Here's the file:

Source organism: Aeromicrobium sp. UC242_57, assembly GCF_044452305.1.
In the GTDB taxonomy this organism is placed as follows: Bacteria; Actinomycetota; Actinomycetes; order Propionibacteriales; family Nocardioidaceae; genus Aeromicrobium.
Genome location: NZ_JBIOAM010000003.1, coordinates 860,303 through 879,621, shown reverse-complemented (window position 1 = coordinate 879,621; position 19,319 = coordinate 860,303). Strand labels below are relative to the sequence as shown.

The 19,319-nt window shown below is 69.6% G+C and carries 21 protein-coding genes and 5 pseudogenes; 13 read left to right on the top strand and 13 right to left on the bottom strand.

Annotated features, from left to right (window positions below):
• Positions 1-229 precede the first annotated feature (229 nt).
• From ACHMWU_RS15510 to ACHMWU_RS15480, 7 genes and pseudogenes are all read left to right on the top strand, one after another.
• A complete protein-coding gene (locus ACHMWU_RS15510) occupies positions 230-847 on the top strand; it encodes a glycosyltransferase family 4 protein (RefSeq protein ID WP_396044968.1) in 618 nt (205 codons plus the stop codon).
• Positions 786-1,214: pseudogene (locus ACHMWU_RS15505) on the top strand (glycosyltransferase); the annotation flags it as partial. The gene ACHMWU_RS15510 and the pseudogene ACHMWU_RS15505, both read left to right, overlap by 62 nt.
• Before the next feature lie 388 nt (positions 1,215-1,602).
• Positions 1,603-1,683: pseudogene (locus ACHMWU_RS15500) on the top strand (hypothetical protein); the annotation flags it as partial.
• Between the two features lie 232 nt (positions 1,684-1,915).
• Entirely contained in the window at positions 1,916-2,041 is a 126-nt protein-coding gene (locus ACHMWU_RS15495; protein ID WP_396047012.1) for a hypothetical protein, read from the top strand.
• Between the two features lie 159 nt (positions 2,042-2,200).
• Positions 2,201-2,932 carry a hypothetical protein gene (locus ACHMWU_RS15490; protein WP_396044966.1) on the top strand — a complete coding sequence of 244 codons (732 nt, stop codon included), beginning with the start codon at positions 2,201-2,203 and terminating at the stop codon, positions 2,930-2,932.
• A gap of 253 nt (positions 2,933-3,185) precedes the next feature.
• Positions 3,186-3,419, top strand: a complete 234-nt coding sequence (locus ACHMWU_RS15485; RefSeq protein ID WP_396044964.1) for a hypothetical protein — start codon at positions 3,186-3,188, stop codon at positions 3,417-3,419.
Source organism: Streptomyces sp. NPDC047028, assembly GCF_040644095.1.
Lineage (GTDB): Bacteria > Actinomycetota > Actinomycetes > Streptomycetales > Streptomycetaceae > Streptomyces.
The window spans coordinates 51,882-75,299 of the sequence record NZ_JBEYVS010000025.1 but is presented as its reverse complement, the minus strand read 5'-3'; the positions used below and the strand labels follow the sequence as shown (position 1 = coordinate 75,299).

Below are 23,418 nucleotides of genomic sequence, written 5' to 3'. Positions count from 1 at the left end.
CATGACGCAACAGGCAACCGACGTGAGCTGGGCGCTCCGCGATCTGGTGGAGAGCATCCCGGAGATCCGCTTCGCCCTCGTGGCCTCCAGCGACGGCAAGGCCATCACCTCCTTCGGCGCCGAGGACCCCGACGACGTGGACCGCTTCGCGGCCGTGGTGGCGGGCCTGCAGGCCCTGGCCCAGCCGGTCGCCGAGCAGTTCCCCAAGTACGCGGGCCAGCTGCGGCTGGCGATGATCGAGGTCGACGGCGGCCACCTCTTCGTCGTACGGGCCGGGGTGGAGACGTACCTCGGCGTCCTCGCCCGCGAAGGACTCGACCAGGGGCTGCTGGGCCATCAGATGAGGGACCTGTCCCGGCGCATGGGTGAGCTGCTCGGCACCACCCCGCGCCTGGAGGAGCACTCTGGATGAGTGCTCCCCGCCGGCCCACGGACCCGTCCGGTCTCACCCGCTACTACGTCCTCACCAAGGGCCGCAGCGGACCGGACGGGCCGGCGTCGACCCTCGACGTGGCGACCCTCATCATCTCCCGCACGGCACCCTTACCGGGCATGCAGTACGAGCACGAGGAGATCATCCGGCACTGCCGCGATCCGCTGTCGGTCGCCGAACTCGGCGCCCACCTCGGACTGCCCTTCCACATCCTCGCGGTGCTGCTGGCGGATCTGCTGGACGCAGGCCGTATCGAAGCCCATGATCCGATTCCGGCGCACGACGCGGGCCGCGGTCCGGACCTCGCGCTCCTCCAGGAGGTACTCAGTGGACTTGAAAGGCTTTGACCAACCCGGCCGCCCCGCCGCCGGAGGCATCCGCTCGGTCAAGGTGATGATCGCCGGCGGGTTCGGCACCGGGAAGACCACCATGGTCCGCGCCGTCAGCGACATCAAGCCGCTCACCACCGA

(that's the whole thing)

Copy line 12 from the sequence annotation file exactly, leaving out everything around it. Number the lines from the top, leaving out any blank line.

• Between the two features lie 232 nt (positions 1,684-1,915).